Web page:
On the Warpath: An anthology of Australian military travel
MUP, $34.95 pb, 350 pp
Note especially the last word in the subtitle – ‘travel’. This book is not, or not chiefly, about strategy and battles. It is about getting to the war, or passing through an operational area and (with luck) getting home again; it is about visiting war cemeteries, battlefields and memorials, or revisiting them, sometimes decades later.
You may think this a wispy and slender thread upon which to string 350 pages of book. I thought so myself when I picked it up, and the misgiving recurred several times during the perusal. (Since a peacetime visit to Auschwitz is neither military nor Australian, Lily Brett’s piece seemed to have strayed in by mistake.) But the thread held – just – and I am grateful to the editors for teaching me much that I didn’t know, or had not understood.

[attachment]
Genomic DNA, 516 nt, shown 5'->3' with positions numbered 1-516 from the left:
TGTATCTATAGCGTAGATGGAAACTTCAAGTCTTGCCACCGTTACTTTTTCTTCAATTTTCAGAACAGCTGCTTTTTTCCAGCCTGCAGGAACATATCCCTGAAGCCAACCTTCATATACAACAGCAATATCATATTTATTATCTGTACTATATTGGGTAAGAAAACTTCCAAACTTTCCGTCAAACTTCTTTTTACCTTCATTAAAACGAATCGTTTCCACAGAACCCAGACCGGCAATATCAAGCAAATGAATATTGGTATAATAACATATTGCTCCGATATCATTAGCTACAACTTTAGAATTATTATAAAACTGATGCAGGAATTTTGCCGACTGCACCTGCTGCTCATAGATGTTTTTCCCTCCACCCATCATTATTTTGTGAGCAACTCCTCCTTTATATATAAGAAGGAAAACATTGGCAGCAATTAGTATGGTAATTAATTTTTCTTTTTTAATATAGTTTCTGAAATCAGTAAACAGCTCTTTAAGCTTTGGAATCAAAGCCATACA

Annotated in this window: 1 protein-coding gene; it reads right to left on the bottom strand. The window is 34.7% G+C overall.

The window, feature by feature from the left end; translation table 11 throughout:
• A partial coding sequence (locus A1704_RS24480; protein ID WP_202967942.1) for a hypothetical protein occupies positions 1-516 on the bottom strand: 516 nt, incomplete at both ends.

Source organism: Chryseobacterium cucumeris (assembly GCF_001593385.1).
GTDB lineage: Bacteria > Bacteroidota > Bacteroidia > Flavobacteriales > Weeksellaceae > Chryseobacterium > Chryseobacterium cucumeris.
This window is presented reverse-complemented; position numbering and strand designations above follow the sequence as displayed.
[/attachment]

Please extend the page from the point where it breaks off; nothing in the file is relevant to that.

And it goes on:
In earlier books and articles, Robin Gerster and Peter Pierce have reconnoitred this territory already. They have a good mental map of Australia’s martial landscape, from the Sudan (1885) to East Timor and Afghanistan the day before yesterday. Their own commentary, for my taste, is too tinged by present-day political correctness. This is more implicit than stated, but it weakens their authority. There is, for example, a certain underlying readiness to characterise Australian soldiers as loudmouths and racists.